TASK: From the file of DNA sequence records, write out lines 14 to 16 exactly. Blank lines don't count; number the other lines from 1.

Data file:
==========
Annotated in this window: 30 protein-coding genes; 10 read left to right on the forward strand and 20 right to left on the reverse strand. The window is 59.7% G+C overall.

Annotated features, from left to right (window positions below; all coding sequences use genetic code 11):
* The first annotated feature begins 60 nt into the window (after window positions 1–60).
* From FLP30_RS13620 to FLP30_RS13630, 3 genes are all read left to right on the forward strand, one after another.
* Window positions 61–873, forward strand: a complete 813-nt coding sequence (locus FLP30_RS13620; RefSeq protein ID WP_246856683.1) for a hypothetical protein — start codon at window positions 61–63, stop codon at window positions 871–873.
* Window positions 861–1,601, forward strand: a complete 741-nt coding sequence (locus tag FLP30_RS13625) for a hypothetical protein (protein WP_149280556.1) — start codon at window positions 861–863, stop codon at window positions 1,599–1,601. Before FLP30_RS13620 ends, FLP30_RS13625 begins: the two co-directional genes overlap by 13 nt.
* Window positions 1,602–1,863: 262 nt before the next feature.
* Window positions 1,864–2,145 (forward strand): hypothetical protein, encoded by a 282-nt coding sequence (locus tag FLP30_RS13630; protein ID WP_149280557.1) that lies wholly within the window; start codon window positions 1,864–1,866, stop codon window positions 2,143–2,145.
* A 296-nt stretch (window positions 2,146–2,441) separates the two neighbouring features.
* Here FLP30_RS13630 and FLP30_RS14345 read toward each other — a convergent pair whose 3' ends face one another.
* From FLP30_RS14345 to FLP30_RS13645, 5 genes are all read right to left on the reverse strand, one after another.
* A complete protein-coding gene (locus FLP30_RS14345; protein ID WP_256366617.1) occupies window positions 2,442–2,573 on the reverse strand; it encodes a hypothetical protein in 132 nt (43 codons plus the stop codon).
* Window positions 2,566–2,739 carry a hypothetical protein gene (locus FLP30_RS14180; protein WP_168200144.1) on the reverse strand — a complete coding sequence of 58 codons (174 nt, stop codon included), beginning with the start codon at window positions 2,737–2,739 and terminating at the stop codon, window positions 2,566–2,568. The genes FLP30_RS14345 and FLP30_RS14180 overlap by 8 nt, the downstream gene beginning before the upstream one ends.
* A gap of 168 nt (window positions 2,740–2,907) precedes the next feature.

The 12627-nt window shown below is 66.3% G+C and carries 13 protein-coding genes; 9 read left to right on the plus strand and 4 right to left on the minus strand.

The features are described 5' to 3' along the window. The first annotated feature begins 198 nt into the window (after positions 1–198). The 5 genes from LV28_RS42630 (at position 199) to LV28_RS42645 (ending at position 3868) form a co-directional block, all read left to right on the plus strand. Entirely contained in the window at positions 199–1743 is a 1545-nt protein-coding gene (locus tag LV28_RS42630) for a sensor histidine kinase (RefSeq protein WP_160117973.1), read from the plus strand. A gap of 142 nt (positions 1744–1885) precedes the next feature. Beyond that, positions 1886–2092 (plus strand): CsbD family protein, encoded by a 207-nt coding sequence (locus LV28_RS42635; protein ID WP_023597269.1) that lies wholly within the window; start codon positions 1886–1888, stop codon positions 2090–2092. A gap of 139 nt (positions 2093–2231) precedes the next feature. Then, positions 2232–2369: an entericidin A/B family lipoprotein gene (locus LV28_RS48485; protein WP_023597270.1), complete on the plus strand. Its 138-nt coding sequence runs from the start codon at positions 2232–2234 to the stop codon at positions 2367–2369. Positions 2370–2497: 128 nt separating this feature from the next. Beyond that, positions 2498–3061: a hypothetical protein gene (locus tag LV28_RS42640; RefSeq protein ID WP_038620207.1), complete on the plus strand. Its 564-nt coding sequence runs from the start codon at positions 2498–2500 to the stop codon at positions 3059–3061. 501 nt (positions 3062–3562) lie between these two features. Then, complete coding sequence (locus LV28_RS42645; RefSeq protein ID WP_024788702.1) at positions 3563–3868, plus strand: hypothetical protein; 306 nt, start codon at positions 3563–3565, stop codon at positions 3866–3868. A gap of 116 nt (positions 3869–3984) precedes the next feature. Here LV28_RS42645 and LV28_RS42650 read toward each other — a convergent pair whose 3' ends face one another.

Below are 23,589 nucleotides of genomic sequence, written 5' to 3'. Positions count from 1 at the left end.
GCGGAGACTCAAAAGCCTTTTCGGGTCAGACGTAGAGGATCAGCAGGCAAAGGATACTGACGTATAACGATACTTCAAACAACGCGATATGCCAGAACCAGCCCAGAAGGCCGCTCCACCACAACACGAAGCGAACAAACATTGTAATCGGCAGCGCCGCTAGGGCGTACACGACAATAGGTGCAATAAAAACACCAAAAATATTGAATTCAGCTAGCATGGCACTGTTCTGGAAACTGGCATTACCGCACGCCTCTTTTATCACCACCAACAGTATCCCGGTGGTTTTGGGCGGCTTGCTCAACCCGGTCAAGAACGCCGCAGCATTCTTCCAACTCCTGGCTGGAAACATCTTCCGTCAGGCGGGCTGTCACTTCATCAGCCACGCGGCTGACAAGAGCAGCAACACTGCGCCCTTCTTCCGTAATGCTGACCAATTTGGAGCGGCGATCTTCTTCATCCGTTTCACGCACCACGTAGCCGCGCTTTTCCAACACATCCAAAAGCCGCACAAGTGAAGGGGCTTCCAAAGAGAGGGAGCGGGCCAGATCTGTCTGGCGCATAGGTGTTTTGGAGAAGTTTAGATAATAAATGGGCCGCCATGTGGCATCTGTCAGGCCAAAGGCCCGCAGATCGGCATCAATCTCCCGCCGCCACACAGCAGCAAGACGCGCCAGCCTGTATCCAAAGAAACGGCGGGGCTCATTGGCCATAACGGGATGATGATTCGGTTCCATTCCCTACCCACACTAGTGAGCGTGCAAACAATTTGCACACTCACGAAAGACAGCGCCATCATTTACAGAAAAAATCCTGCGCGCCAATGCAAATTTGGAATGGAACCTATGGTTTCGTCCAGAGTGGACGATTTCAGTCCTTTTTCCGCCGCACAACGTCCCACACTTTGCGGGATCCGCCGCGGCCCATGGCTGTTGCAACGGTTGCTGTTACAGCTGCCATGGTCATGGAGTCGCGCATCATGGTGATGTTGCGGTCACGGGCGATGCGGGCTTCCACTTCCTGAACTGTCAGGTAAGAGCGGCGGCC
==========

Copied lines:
* A gap of 168 nt (window positions 2,740–2,907) precedes the next feature.

The 12627-nt window shown below is 66.3% G+C and carries 13 protein-coding genes; 9 read left to right on the plus strand and 4 right to left on the minus strand.

The features are described 5' to 3' along the window. The first annotated feature begins 198 nt into the window (after positions 1–198). The 5 genes from LV28_RS42630 (at position 199) to LV28_RS42645 (ending at position 3868) form a co-directional block, all read left to right on the plus strand. Entirely contained in the window at positions 199–1743 is a 1545-nt protein-coding gene (locus tag LV28_RS42630) for a sensor histidine kinase (RefSeq protein WP_160117973.1), read from the plus strand. A gap of 142 nt (positions 1744–1885) precedes the next feature. Beyond that, positions 1886–2092 (plus strand): CsbD family protein, encoded by a 207-nt coding sequence (locus LV28_RS42635; protein ID WP_023597269.1) that lies wholly within the window; start codon positions 1886–1888, stop codon positions 2090–2092. A gap of 139 nt (positions 2093–2231) precedes the next feature. Then, positions 2232–2369: an entericidin A/B family lipoprotein gene (locus LV28_RS48485; protein WP_023597270.1), complete on the plus strand. Its 138-nt coding sequence runs from the start codon at positions 2232–2234 to the stop codon at positions 2367–2369. Positions 2370–2497: 128 nt separating this feature from the next. Beyond that, positions 2498–3061: a hypothetical protein gene (locus tag LV28_RS42640; RefSeq protein ID WP_038620207.1), complete on the plus strand. Its 564-nt coding sequence runs from the start codon at positions 2498–2500 to the stop codon at positions 3059–3061. 501 nt (positions 3062–3562) lie between these two features. Then, complete coding sequence (locus LV28_RS42645; RefSeq protein ID WP_024788702.1) at positions 3563–3868, plus strand: hypothetical protein; 306 nt, start codon at positions 3563–3565, stop codon at positions 3866–3868. A gap of 116 nt (positions 3869–3984) precedes the next feature. Here LV28_RS42645 and LV28_RS42650 read toward each other — a convergent pair whose 3' ends face one another.